Weapons-grade lasers also tend to have a much larger opening, or aperture, which counterintuitively causes the laser beam to spread out less, thus enhancing the beam’s ability to maintain its intensity over longer distances.
Because of the larger aperture, if the missile-killer laser beam is aimed at the moon, the infrared spot it would make on the surface would only be about 1.5 miles across. For comparison, the incredibly dim red dot from your pocket laser pointer would be 8 miles wide once it reached the moon.
If you could see in the infrared and stood on the moon underneath the military laser’s beam, it would appear roughly 30 times brighter than the full Earth. That’s quite bright, but not blindingly so. It’s still only one-thousandth the brightness of the midday sun on Earth.
By the time the beam reached the Martians — if we assume the shortest possible distance between Earth and the red planet, which is about 34 million miles — the spotlight would be about 200 miles across. Its light should still be noticeable — about half as bright as the brightest star in the sky sans the sun — but not exactly attention grabbing.
Looks like we need more power.
The most powerful laser ever built
Several scientific facilities around the world have huge lasers that operate at more than a thousand trillion watts. In other words, these lasers have as much power as a million trillion pocket laser pointers — that’s almost a billion laser pointers for every person on the planet!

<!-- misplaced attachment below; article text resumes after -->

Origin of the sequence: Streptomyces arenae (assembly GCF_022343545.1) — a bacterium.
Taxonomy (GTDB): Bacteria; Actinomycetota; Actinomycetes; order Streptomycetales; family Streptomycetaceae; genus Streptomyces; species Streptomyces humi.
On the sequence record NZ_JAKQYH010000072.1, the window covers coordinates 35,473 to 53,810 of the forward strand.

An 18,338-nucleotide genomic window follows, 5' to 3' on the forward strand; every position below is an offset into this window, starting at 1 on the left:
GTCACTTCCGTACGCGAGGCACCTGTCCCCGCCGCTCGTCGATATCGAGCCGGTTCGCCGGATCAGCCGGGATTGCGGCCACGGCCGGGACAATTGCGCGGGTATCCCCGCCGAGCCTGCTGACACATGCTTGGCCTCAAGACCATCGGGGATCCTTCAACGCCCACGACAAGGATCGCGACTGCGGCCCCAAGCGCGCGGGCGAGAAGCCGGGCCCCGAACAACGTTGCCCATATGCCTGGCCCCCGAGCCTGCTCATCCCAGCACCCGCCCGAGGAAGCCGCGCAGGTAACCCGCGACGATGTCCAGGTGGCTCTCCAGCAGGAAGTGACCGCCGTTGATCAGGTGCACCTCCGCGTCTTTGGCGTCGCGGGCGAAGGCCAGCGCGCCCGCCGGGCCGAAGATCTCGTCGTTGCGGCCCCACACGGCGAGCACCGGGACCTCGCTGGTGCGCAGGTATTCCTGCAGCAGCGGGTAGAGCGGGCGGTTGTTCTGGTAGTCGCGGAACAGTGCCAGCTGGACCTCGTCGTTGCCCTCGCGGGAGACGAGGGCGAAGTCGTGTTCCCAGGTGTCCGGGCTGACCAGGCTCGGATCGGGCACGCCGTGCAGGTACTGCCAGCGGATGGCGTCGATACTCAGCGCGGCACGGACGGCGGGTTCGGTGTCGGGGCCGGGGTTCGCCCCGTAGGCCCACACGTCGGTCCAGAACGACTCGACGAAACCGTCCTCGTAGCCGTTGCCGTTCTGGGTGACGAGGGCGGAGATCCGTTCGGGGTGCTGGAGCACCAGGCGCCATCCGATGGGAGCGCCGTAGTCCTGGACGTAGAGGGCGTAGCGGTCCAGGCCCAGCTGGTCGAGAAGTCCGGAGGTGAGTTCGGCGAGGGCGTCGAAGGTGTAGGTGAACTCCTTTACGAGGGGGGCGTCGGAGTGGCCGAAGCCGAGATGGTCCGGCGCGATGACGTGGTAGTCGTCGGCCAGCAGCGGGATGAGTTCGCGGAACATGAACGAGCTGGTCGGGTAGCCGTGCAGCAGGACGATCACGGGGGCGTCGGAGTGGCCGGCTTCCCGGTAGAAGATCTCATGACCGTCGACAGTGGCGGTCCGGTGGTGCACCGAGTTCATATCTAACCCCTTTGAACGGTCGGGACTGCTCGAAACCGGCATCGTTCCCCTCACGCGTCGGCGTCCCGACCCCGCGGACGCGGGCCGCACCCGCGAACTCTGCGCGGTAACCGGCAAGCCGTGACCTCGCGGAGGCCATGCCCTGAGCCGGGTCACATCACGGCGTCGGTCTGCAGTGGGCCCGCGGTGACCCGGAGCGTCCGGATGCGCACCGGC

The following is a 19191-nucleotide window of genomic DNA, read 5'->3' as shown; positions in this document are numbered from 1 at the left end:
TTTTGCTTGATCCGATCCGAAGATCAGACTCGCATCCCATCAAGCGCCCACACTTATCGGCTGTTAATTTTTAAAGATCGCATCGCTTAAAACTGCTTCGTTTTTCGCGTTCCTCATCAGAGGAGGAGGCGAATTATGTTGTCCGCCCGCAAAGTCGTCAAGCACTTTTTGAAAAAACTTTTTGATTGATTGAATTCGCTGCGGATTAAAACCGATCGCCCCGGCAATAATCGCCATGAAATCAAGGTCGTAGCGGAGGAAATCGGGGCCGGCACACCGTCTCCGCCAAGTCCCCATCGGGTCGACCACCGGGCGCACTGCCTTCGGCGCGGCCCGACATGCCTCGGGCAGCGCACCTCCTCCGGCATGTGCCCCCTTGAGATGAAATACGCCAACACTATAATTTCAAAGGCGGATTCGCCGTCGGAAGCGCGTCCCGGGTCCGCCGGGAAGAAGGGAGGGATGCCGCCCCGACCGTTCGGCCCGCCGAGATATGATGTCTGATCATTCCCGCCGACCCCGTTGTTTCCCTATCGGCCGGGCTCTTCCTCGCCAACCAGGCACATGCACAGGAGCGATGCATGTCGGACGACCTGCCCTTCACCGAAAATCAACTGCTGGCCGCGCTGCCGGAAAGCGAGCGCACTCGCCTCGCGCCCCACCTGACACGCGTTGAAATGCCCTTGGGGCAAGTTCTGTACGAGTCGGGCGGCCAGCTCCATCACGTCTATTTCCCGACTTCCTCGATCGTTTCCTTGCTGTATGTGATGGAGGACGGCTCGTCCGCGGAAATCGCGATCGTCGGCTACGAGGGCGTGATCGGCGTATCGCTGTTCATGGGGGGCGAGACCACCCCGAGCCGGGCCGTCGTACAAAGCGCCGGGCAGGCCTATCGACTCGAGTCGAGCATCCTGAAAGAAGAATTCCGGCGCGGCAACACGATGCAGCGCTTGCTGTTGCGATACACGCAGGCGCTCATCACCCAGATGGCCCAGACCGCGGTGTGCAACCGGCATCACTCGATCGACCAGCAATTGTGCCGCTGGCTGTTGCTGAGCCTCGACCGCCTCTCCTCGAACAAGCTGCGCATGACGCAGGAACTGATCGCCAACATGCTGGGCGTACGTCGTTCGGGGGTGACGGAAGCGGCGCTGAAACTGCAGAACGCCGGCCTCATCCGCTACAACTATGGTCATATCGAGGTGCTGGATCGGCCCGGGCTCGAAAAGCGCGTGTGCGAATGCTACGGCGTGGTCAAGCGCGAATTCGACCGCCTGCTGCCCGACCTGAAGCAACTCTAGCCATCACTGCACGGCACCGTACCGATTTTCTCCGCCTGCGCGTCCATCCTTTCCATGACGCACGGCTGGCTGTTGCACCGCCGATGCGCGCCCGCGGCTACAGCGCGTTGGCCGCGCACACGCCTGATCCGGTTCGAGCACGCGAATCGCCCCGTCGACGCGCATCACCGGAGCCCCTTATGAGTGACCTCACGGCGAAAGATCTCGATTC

If run continuously, these lasers would use up the entire world’s electricity supply in seconds. Luckily, the only reason these lasers can put out such intense power is that they concentrate the release over an extremely short period of time — usually less than a trillionth of a second. The extremely short laser pulse is then focused down to a point a few thousandths of a millimeter across, and can be 10 trillion trillion times brighter than the surface of our sun. It’s so powerful that scientists are using them to rip apart empty space itself in a quest to learn more about the fundamental laws of our universe.
What if we just want to use this for fun and shoot it at space invaders? One major drawback is that these lasers usually produce ultraviolet light, which is mostly absorbed by the Earth’s atmosphere. If we don’t want to turn our air into plasma, we’d have to construct our building-sized super laser cannon in space instead.
For the extremely brief time we could afford to fire the laser at Mars, it would cast UV light a thousand times more intense than the midday sun on Earth over an area 150 miles across. Let’s hope that the Martians have some SPF-1,000 sunblock handy.
Sadly, as we know by now, there are no little green men on Mars, or most likely anywhere else in our solar system. However, there are thousands of discovered exoplanets — planets that orbit around stars outside our solar system — many of which have the possibility to contain life. What if we try to get their attention?
Proxima Centauri, located roughly four light-years away, is the closest star to us and is orbited by several exoplanets. If we aimed our most powerful laser there, by the time the light reached it, it would appear brighter than the brightest star looks to us in a clear night sky. So, four years after we’ve fired our laser, if there’s any alien astronomer looking at the right spot in their night sky, they may notice a nanosecond flash of ultraviolet light and go, “What was that?”
Yuen would like to thank Eric Korpela, an astronomer from the Berkeley SETI Research Center for the insightful conversation that led to this exercise. This article is partly inspired by a presentation by Barry Welsh, an astronomer from the University of California, Berkeley, during the 231st meeting of the American Astronomical Society, and also this blog post from “What If?” by Randall Munroe.
Editor’s Note: This article has been updated to correct a previous inaccuracy concerning the distance between Proxima Centauri and Earth. We regret the error.
Image courtesy: Same as above